• (4/5)
    Great story with all the elements to keep kids reading. Loved the idea and the governess character.
  • (3/5)
    After finding three children apparently raised by wolves on his property, Lord Ashton hires Penelope Lumley to be their governess. While the job is not exactly what she expected, 15 year old Penelope does her best to tutor her new charges in manners as well as academics. Where did the children come from? Who set up the terrible occurrences at the Christmans party, and what were they trying to cause?
  • (2/5)
    A fifteen year old becomes the governess at a strange and mysterious manor. Her charges are three children found living among the wolves; she civilizes them while trying to puzzle out her boss's motives.

    Too young for me to enjoy, but a nice read if you've been missing the Lemony Snicket series.
  • (2/5)
    This series has been compared to Lemony Snicket's Series of Unfortunate Events, and that comparison is very true, in my opinion. Unfortunately, I didn't like Lemony Snicket's series, so I wish I had read that comparison before I started this book. Most of the characters in the book were very flat. There was a huge mysterious buildup as to who the orphan children really are, but unfortunately, little resolution was given to the end of the story. One major event was resolved (the Christmas Party), but everything else was pushed off to the next book in the series. I don't mind cliffhangers, but I would like something to hold me until I get to the next book. I was left with nothing on this one. Slightly disappointing.
  • (5/5)
    I listened to the audio version of this book, first I have to say that Katherine Kellgren was an excellent narrator, she made the narration very enjoyable.

    This first installment of The Incorrigible Children of Ashton Place was great! The writing style reminded me a bit of Lemony Snicket and his Series of Unfortunate Events, but that’s the extent of the familiarity.

    Maryrose Wood’s story has the usual gothic novel feel, a young governess, Miss Penelope Lumley (reminiscent of Jane Eyre), is hired to look after Alexander, Cassiopeia and Beowulf in a mansion that seemed filled with mysteries. The children have a very peculiar condition and the master of the house seem to have a secret himself.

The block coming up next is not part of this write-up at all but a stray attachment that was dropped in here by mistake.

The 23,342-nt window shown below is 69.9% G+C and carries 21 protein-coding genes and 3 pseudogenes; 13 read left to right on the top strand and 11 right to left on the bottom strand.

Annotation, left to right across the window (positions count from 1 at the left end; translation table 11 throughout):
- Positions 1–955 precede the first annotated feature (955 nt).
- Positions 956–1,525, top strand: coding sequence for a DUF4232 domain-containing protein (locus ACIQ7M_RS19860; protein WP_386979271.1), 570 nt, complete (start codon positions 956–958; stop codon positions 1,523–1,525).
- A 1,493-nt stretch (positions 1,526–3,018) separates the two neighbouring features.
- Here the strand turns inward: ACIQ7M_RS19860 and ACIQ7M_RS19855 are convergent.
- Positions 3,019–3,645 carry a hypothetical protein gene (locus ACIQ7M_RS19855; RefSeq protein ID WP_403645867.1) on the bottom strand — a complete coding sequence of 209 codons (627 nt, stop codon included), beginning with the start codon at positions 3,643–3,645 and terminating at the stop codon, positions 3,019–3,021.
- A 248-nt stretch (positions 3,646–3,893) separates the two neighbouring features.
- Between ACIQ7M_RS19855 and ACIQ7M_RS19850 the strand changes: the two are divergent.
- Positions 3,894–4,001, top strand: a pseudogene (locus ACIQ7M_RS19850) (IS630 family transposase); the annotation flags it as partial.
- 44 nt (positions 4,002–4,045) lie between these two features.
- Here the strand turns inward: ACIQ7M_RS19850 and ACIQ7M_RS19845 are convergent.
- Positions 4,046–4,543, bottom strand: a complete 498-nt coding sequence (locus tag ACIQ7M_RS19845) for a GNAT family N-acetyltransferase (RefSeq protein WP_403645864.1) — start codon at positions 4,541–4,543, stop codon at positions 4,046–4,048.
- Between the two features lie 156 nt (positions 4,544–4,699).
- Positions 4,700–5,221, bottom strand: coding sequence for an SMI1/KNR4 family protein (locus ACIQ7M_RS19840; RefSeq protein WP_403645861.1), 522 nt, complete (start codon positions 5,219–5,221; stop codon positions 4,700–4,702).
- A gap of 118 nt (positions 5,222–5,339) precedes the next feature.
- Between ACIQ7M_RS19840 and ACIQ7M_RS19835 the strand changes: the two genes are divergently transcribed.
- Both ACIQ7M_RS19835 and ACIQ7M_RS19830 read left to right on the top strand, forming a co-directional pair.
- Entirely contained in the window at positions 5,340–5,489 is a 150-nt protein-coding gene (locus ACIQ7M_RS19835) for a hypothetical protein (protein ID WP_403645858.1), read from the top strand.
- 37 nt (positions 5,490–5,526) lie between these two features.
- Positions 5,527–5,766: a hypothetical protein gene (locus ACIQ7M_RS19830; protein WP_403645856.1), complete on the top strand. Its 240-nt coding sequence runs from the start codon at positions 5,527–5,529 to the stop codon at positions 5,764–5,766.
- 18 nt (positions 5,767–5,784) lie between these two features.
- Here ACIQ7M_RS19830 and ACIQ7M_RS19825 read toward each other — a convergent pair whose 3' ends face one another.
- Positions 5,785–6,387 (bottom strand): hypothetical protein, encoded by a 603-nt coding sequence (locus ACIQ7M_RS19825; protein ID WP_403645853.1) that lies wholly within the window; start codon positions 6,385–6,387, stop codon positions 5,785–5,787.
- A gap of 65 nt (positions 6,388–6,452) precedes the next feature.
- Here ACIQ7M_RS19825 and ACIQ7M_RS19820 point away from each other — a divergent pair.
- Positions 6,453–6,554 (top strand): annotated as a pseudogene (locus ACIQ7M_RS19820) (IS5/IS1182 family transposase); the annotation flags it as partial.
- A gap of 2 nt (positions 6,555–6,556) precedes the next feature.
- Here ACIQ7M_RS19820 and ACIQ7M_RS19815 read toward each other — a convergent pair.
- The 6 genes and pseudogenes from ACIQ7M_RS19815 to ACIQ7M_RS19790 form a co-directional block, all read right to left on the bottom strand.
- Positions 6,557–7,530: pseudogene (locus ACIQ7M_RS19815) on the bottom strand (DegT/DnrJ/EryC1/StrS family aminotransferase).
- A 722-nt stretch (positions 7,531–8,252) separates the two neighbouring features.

The pacing of this novel is perfect, the story has quite a few humorous bits and it was difficult to not fall instantly in love with Alexander, Cassiopeia and Beowulf. They were intelligent and cared for each other and with the help of Miss Lumley they worked hard to assimilate to their new environment in Ashton Place.

    This is a great read for families and a book that adults will enjoy as much as children. If you’re a fan of the Lemony Sincket series, this is the book for you.
  • (5/5)
    After completing her education at the Swanburne Academy for Poor Bright Females, 15-year-old Penelope Lumley accepts a post as governess at Ashton Place. The intrepid governess is not daunted upon learning that her three charges have just been captured in the woods where they have been living in the wild. Miss Lumley simply adds instruction in personal grooming, wearing clothing, and speaking to her curriculum of mathematics, geography, language, and literature (with occasional distractions from squirrels). Miss Lumley's skills will soon be put to the test when the lady of the house decides to host a Christmas party with the children in attendance.Katherine Kellgren's narration further enhances an already delightful fairytale-like story. All of her characterizations are outstanding, but I particularly enjoyed hearing the children's voices as they struggled with human speech. Readers should be forewarned that the story ends with a cliff-hanger. I'm eager to get my hands on the next book in the series, and it will have to be the audio version now I that I know how good it is in that format.